What is the CLB?
The Canada Learning Bond is money the Federal government adds to an RESP to help low-income families save for post-secondary education.
This money can be used to help pay for part- or full-time studies at an eligible educational institutionOpens a new website in a new window, such as:
- Trade school
- An apprenticeship
- Collège d'enseignement général et professionnel (CEGEPs)
The government contributes $500 for the first year of eligibility and a further $100 each year your child is eligible, up to and including the benefit year they turn 15. In total, the government will contribute up to a maximum of $2,000 per eligible child.
Eligibility for the CLB
If you’re the primary caregiver, the spouse or common-law partner of the child’s primary caregiver, you can apply to receive the CLB on behalf of an eligible child. Although the CLB is paid into an RESP, you don’t need to be contributing to be able to receive it. Instead, eligibility is based on the number of children in your familyOpens a new website in a new window, as well as your household income.
A child is eligible if they are:
- From a low-income family
- A resident of Canada
- Born on or after January 1, 2004
- Named in an RESP
Children in care are also eligible for the CLB, in addition to Children’s Special Allowances (CSA)Opens a new website in a new window.
Applying for the CLB
You can apply through the Government of Canada. Before you do, you’ll need to ensure that you have:
- Social Insurance Numbers (SIN) — You’ll need to provide your child’s SIN number as well as your own.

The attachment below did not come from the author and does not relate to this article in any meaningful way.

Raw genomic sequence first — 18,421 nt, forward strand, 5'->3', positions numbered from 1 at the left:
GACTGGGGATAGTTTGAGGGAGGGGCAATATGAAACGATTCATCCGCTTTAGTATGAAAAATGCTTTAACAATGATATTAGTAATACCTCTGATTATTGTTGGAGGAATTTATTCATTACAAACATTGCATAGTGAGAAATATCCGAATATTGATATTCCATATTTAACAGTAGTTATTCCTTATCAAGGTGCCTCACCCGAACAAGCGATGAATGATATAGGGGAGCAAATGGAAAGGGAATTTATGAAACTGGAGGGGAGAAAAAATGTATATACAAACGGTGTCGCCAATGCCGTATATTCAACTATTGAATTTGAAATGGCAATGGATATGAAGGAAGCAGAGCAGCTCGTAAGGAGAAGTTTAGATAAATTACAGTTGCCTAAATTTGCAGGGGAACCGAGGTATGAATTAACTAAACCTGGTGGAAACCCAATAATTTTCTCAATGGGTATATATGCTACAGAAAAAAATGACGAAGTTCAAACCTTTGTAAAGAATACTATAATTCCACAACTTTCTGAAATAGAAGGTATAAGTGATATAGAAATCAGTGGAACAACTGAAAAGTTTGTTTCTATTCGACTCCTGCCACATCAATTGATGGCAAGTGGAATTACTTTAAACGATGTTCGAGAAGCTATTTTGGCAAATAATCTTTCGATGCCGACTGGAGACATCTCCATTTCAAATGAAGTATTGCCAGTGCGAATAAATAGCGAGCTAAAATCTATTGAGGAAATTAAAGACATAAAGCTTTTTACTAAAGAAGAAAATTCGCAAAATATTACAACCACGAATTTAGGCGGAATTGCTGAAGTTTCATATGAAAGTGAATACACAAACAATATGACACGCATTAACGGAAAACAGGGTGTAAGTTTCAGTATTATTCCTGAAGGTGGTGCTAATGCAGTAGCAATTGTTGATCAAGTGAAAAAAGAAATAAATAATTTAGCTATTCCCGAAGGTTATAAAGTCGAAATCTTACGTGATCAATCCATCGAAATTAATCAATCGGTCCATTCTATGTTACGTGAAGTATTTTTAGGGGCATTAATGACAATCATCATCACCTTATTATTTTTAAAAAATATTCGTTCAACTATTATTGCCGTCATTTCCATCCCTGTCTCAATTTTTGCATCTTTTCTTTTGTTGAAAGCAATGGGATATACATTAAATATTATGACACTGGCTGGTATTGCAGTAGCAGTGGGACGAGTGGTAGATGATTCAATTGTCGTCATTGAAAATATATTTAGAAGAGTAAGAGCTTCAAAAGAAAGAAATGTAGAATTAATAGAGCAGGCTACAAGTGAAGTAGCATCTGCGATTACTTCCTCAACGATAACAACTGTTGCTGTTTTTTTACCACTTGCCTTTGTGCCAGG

- An open RESP — If you don’t already have an RESP, you’ll need to open an account before you can request the CLB.
Note that you don’t need an open bank account in order to apply. Once your application is approved, the CLB will be deposited directly in your RESP for every year your child is eligible.
Closing an RESP
An RESP can stay open until the end of its 35th year.
By this time, the money saved must be used or transferred to another eligible savings product, or the fund must be closed. It may be that your child doesn’t want to go to college or university, in which case the CLB and the Canada Education Savings Grant (CSG) are returned to the Government.
If you didn’t use the funds to pay for post-secondary education, you’ll need to look into your options when it comes to the rest of the money saved, as well as what happens to any accumulated interest earned on an RESP, too.